Intel Skylake - Kiss of death for the mac pro?

Discussion in 'Mac Pro' started by byke, Aug 13, 2015.

  1. byke macrumors 6502a

    byke

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    #1
    I have always been surprised at how long certain mac's hold there second hand value.
    And this is especially true when it comes to the old aluminium mac pros (pre 2013) But with the latest Skylake announcements that they would both be offering slightly faster speeds and lower power drain. They also announced that Thunderbolt 3 would be added and that they would officially allow eGPU's to run through it.

    Now obviously computers loose value over time, but could this latest intel update finally mark the end of the over inflated high prices for used and old alloy mac pro's?

    As now these old goliath machines will no longer have the advantage of being the only mac to offer high end graphics cards. And a lower end spec mac should now be able to offer similar performance for both a fraction of the size, power resources and money.
     
  2. Fl0r!an macrumors 6502a

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    #2
    I don't think this Skylake announcement alone will greatly affect eGPUs on Macs. Apple still has the power to give eGPU-interested Mac users a hard time, e.g. with their partially-proprietary EFI or arbitrary barriers in the system.
     
  3. SoyCapitanSoyCapitan macrumors 68040

    SoyCapitanSoyCapitan

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    #3
    Apple patented an iMac style display that you can dock a laptop into. In such a case using Thunderbolt 3 the laptop can use a GPU built into a monitor. That will likely be the limit of what Apple will allow. PC users will have more options.
     
  4. deconstruct60 macrumors 604

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    #4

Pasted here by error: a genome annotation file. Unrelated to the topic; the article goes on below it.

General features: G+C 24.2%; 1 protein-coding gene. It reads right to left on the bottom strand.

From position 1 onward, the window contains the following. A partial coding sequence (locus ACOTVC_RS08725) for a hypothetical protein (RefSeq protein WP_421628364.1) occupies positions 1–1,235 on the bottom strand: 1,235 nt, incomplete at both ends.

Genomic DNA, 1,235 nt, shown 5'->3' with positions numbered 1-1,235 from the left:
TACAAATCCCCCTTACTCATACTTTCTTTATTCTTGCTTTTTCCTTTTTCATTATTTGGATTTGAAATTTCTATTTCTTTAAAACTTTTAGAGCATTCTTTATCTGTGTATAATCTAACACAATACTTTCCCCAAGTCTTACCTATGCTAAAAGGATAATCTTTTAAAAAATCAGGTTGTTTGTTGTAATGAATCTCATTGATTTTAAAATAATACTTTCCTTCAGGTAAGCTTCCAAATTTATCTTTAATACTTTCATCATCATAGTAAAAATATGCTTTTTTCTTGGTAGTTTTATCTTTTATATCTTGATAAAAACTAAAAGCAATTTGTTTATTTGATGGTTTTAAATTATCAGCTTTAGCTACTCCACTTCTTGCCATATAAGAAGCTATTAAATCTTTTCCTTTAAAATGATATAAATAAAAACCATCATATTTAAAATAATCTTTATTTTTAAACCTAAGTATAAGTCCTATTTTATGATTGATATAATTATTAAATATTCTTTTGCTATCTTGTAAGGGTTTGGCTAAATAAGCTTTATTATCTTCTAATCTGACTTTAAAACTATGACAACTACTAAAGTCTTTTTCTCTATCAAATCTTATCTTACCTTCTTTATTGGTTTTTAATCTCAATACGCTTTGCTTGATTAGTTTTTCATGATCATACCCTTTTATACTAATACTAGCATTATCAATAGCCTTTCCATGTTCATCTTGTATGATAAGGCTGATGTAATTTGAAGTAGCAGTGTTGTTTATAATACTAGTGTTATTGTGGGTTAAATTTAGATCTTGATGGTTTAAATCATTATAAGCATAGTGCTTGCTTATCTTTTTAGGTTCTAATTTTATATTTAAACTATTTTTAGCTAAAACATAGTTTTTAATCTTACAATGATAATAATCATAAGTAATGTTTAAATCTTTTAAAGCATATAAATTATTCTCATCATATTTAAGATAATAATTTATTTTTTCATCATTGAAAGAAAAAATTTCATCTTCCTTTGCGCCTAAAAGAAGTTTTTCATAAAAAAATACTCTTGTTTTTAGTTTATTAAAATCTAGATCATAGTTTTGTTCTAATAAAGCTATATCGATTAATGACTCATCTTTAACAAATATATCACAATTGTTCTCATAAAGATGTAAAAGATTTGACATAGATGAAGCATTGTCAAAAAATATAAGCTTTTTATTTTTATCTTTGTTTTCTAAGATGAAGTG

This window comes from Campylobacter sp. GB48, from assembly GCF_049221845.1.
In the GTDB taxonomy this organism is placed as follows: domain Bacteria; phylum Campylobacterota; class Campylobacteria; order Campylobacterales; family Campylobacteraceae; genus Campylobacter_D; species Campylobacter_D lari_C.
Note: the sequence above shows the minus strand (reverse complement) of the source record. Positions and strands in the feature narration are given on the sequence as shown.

E5 v5 (skylake) probably will get more folks to let go of even more older than now Mac Pros when it finally makes it to market and into an updated Mac Pro. Some folks will also transition to iMac/MBP skylake systems also, but that will probably be smaller numbers. This eGPU aspect really isn't a major driver.


    I don't think TB v3 is going to bring universal eGPU support. It likely will be hardware+OS+GPU driver combination certified. TB was never just solely the chip the OS and drivers on top is part of the certification combo.

    One of the advantages the 2010-2009 boxes will have is just being old. The used price point for some of these units is going to be about has high as the thunderbolt expansion box that they eGPU goes into. For example a 3 slot TB v2 product from Sonnet is $999 ( http://www.sonnettech.com/Product/echoexpress3r.html ) . As long as that is true it is really an apples to oranges comparison anywhere price is the primary factor.

    The price of the old Macs tend to stay high as long as there is a larger group looking to buy them than there is supply. The number of people trying to buy older Mac Pro may go down a bit but as long as the supply of older ones is going down at about the same rate the prices are probably going to remain relatively steady over the long term ( may get a few speculative bubbles for a month or two but eventually it will go back to largely market forces ).

    If enough folks want to buy them then they aren't over inflated. In general for Apple Mac products Apple works really hard to make just enough to sell to match demand. There never is a glut of systems out there when it is being actively sold new. When Apple stops selling a system there it tends to start from that "no glut" state and continue in a "no glut" state. Folks who have them tend to keep them and let them go at a sustainable rate to keep the prices higher.

    The notion that most folks who buy Apple products blindly rush off as a herd and buy every latest newly relesed product isn't true. It is even less true in the higher end Mac product space. The churn isn't that high. if it was Apple would probably still be selling a box-with-slot system. They don't. This isn't a group that dump systems willy nilly on a whim. So no supply of used .... relatively higher prices to other systems where the is higher numbers of old relatively to the demand for old.
     
  5. throAU macrumors 601

    throAU

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    #5
    no